Marilyn Monroe by Bert Stern, 1962.
Photograph of Mills College Office (1880s), detail.
"I can’t say that the college-bred woman is the most contented woman. The broader her mind the more she understands the unequal conditions between men and women, the more she chafes under a government that tolerates it." — Susan B. Anthony (1820-1906), U.S. suffragist.
"Here I am: Dr. Guil-laume-Benjamin-Amand Duchenne, known as Duchenne de Boulogne, medical doctor, scientist, member of the Societe de medecine in Paris, specialist in the field of electrophysiology, and at this moment, conducting precisely the experiment with which I hope to change both the history of medicine and of photography." (1806-1875)
“19TH CENTURY INDUSTRIAL EUROPE WAS AMNESIAC– devaluing, erasing and forgetting the past that it did not need. At the same time it was turning History into a bourgeois discipline, in which the past could be selectively recruited to prop up the dominant order of the present. Benjamin sought a revolutionary history, one that he hoped would help to shatter the false continuum of history and emancipate the present. In Atget he saw if not an emblem of that counter-history then a path towards it. Photography was the child of modern progress yet its nature as record condemned it to look backward, to document ‘what is’ but to present it as ‘what was’. In this sense photography could leave behind facts but no interpretation of them. It could acknowledge the existence of particular things but it could not guarantee a particular knowledge of them. Detective work would be needed to rescue the images from picturesque nostalgia and make them meaningful.”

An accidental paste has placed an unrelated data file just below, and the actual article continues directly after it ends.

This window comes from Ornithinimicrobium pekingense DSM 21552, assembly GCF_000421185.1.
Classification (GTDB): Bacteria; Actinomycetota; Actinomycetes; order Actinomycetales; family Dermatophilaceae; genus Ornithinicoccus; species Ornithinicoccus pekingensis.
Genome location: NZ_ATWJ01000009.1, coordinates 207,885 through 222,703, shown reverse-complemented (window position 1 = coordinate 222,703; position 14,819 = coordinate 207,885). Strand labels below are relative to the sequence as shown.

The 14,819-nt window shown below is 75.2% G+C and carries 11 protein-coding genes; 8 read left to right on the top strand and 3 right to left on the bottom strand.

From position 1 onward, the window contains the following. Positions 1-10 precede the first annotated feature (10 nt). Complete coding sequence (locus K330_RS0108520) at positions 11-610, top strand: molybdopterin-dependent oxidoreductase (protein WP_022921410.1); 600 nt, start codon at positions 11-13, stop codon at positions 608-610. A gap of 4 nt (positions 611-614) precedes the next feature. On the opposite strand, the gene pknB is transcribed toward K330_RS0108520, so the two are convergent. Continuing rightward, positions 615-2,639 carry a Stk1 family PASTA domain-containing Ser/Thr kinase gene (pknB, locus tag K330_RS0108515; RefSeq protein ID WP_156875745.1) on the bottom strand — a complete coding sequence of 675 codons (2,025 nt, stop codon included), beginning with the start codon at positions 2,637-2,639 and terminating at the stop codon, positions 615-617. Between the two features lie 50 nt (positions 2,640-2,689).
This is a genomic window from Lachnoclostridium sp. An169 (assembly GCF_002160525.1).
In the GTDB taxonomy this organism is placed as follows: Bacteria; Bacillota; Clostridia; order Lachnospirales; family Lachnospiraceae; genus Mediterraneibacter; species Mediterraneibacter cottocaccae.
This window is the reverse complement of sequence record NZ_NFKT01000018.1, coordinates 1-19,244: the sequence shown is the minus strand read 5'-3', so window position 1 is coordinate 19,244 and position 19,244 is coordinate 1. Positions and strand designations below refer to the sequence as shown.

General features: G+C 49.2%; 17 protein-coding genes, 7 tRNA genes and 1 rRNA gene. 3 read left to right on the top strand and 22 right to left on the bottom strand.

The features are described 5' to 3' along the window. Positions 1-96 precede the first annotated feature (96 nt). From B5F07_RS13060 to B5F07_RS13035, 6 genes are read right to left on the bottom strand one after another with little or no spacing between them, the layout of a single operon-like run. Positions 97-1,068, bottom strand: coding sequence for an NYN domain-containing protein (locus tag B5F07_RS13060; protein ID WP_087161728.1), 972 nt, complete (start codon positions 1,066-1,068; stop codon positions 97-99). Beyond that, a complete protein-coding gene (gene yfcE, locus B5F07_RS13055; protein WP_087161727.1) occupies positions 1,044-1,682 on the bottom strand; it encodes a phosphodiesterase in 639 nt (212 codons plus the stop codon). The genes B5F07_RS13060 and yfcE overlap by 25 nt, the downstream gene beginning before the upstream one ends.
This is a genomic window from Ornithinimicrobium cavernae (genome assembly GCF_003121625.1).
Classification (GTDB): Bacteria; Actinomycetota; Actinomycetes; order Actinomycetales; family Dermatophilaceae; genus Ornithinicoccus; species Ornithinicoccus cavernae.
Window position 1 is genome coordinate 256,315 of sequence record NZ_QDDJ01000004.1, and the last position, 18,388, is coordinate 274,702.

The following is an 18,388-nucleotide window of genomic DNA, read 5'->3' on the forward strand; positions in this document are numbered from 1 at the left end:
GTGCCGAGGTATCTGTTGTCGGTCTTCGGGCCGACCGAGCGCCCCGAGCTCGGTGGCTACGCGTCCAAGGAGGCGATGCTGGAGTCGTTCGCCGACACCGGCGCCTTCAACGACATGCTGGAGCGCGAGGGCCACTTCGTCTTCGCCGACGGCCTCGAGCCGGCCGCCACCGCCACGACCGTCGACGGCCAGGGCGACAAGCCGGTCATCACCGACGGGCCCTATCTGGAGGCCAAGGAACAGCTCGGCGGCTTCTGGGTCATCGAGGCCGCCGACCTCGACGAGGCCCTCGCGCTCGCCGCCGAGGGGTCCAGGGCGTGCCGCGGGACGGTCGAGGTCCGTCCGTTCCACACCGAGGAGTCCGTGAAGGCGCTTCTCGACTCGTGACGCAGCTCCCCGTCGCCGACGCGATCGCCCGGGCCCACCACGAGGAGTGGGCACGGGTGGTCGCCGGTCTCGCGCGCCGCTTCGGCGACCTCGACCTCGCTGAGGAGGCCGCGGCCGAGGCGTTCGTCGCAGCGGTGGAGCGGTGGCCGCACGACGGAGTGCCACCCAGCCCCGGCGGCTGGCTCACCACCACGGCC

Eugene Atget “…’those dead-end streets in the outlying neighborhoods, those peripheral districts that his lens recorded, constituted the natural theatre for violent death, for melodrama, and they were so inseparable from such matters that [film diretor] Louis Feuillade… and his disciples – employed them as settings for their serials.’
The projection of narrative – criminal or otherwise – is a way of taming the anxiety produced by Atget’s unpopulated pictures… Turning them into backdrops for actions they do not show is a way of refusing to accept the unsettling temporality at the heart of so many of these images.”